Global Handwashing Day: Why do we celebrate it? | DocMode
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Global Handwashing Day: Why do we celebrate it?

October 15 is observed as Global Handwashing Day. Global Handwashing Day campaigns to motivate and mobilize people around the world to improve their handwashing habits. Washing hands at critical points during the day and washing with soap are both important. Unclean hands are responsible for 80 percent of respiratory tract infections such as cold and the flu, diarrhea and intestinal illnesses, and common eye infections, which can be caused by bacteria and germs that get into your eyes from your hands. Dirty hands can also impact health leading to breakouts, blackheads, etc. and it can cause redness and rashes in people with sensitive skin.

How does soap work?

The soap suspends the dirt and soils. The friction motion helps pull dirt and greasy or oily soils free from the skin. Warm running water washes away suspended dirt and soils that trap germs. Final friction of wiping hands removes more germs.

 

With COVID-19 transmission mainly spreading between people through direct, indirect (through contaminated objects or surfaces), or close contact with infected people via mouth and nose secretions, washing hands with soap and running water is of critical importance.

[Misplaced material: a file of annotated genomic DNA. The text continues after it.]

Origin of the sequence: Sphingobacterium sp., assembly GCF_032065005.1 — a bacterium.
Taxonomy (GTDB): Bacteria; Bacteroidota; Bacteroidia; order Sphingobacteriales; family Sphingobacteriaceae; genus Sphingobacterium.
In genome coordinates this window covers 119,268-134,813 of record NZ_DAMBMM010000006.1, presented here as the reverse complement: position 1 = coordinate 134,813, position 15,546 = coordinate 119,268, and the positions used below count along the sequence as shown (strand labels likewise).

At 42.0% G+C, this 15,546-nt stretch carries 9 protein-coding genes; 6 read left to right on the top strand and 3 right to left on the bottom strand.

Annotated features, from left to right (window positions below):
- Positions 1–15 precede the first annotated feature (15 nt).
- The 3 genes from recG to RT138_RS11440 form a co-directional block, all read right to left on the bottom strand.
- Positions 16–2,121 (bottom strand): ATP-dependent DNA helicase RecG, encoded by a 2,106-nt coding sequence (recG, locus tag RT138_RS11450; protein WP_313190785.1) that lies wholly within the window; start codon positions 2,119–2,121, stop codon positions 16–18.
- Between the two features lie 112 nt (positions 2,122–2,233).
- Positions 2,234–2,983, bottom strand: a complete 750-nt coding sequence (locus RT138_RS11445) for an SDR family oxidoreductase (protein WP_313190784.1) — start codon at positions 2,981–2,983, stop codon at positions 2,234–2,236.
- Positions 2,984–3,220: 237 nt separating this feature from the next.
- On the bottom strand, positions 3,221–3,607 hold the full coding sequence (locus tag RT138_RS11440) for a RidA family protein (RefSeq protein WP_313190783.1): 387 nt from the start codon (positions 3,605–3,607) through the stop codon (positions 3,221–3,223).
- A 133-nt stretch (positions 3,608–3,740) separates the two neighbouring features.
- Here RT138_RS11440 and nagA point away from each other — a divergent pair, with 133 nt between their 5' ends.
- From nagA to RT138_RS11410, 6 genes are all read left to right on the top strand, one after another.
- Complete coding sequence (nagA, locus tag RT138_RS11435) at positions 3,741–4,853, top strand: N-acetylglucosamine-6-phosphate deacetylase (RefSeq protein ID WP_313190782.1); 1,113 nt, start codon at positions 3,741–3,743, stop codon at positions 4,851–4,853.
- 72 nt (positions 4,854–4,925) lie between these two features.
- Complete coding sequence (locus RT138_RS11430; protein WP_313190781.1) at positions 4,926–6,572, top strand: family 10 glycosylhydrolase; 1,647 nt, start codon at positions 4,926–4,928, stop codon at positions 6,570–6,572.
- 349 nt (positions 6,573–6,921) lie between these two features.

According to the World Health Organization (WHO), you should wash your hands at least for 40 to 60 seconds using clean water and soap. Today, as we celebrate the Global Handwashing Day, a 7 step-by-step guide to wash your hands.

  1. Wet your hands with clean, preferably running  water.
  2. Apply enough soap to cover all surfaces of your hands and wrists.
  3. Lather and rub your hands together briskly and thoroughly. Make sure to scrub all surfaces of your hands, fingertips, fingernails, and wrists.
  4. Scrub your hands and wrists for at least 20 seconds.
  5. Rinse your hands and wrists under clean water.
  6. Dry your hands and wrists with a clean towel, or let them air-dry.
  7. Use a towel to turn off the faucet.

Good hand hygiene isn’t a measure to be used only during pandemics and other disease outbreaks. It’s a time-tested intervention that needs to be practiced consistently and mindfully to have the greatest effect on individual, community, and global health.

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